The generation gap appeared even greater when alumni toured the school to see changes on every floor. When this group began their sophomore year in the fall of 1962, everything, the whole building was new. Walking the hallways 50 years later, the group saw the third floor Scanlan Center, the first floor Marie Gallagher Academic Commons, and the two-story Boler
Center, among the most impressive renovations completed over the past 50 years.

The reunion continued Friday night, when grads gathered in a tent during the Lions’ home football game against East Suburban Catholic Conference opponent, Marist. The Saint Viator pep band even came to the tent to perform for them.
Before the game, the alumni stepped onto the field to lead a prayer and a pep talk for the team. Many even watched some of the game from the sidelines, including Doug Frait, a retired teacher, who played football for the Lions. Despite the colder temperatures, Frait appeared so excited to be there, that he would have suited up to jump in and play.

The reunion continued Saturday, when graduates and their wives gathered at the DoubleTree by Hilton in Arlington Heights for a formal dinner, before joining other alumni, parents and Saint Viator faculty and staff at September Fest on the school grounds.

“Thank you for taking a risk,” Fr. Brost said to the men. “You attended a school you knew nothing about, but it’s because of you, that so many students after you have been able to experience and live the mission of Fr. Querbes and Saint Viator.”

Latest National Merit Semifinalists Announced

Saint Viator High School announced Wednesday that seniors Alex Lubinec of Cary and Joseph Orecchio of Arlington Heights were named semifinalists in the 2015 National Merit Scholarship Program. The two are among approximately 16,000 semifinalists in competition for 7,600 scholarships that will be offered next spring.

National Merit Scholarship Program officials said that the semifinalist title is based on preliminary SAT scores and the pool represents the highest scoring entrants in each state, or less than one percent of high school seniors.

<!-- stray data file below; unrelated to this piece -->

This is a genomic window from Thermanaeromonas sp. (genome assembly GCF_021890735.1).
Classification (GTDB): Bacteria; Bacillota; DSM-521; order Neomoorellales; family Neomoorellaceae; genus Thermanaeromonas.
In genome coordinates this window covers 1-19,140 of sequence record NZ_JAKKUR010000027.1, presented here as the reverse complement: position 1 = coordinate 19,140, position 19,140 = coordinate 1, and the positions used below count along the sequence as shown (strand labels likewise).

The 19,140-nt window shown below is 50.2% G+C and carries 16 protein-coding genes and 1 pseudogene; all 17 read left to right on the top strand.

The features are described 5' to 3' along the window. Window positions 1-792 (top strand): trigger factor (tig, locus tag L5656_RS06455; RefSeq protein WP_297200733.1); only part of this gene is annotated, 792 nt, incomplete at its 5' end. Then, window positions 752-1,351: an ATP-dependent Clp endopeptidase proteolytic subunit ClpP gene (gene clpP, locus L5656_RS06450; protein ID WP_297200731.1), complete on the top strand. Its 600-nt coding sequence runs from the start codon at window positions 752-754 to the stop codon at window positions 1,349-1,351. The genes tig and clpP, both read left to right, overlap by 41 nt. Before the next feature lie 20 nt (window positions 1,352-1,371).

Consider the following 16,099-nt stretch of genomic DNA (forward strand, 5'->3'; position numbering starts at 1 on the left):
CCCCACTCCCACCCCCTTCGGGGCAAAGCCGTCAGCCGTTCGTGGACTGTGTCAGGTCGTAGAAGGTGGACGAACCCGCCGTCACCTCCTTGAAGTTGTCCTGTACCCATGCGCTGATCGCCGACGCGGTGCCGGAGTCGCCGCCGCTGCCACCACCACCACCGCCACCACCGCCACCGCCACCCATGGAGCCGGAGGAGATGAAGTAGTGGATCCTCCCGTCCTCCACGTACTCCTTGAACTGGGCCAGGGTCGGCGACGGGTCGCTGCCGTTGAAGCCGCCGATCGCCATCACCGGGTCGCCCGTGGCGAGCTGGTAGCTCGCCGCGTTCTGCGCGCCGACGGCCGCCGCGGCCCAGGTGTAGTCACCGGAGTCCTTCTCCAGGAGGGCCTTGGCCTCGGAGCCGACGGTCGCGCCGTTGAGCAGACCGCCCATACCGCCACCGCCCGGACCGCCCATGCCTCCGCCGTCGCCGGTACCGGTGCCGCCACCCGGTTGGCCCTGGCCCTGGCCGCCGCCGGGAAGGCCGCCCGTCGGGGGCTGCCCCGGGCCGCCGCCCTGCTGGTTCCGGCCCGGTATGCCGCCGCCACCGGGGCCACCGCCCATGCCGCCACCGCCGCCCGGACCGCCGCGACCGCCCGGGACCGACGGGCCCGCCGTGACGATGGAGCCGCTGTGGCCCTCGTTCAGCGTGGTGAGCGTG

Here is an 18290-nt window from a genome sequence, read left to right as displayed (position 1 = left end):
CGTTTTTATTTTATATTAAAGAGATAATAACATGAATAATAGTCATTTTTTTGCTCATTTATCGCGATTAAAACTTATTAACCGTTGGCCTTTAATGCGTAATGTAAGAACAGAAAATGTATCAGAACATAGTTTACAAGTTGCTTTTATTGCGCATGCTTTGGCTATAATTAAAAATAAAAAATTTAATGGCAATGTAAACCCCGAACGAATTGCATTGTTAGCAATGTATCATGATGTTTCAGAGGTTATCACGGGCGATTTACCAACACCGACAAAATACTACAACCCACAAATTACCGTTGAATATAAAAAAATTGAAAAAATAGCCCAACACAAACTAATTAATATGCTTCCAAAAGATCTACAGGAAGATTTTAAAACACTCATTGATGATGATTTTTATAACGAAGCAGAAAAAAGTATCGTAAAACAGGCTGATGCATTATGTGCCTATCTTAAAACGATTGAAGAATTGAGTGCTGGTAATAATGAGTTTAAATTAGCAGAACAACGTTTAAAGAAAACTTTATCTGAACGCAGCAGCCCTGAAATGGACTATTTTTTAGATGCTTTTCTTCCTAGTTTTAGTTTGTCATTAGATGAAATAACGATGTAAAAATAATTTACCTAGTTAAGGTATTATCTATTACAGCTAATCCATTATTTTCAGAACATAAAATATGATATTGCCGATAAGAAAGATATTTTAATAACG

These students will now have a chance to advance to the finalist level, from which the National Merit Scholars are chosen.

Both Lubinec and Orecchio are members of the second class of the Fr. Louis Querbes Honors Program, which launched in 2010 to offer additional challenges and enrichment opportunities for motivated students.

Saint Viator seniors Alex Lubinec (left) and Joseph Orecchio (right) were named semifinalists by the National Merit Scholarship Program. Saint Viator Principal Eileen Manno said these students excel in and out of the classroom, and
have scored well on their pre-college testing, in part because of their rigorous course work pursued at Saint Viator.

“It’s a tremendous accomplishment for these students and their families.” Manno said. “National Merit recognition reflects their dedication and openness to learning, as well as the school’s dedication to academic excellence.”

Manno pointed to the school’s commitment to curriculum mapping, which includes identifying ACT benchmarks for college readiness, as well as its expanded Advanced Placement class offerings, equally focusing on content and skill development.

“The rigorous course of study offered to our students helps boost their performance on tests,” Manno said. Both students are enrolled in multiple AP classes this semester and are involved in different activities outside the classroom, including Scholastic Bowl. Lubinec also performed in the school play and musical, and competes in volleyball. Orecchio plays left wing and is a co-captain of the varsity hockey team.

According to National Merit Scholarship officials, 90 percent of semifinalists advance to become finalists. They must have an outstanding academic record throughout high school, be endorsed and recommended by the high school principal, and earn SAT scores that confirm the student’s earlier performance on the qualifying test.

From Marching Illini Drum Major to Saint Viator Band Director: Meet Mr. Vince Genualdi

The new 11-member Saint Viator drum line debuted at the opening football game Friday, Aug. 29, and fans noticed. Their

cadences ramped up excitement at the game, marking the beginning of a new era for Saint Viator bands.
“It’s an exciting time to be part of the band,” said new director, Vince Genualdi.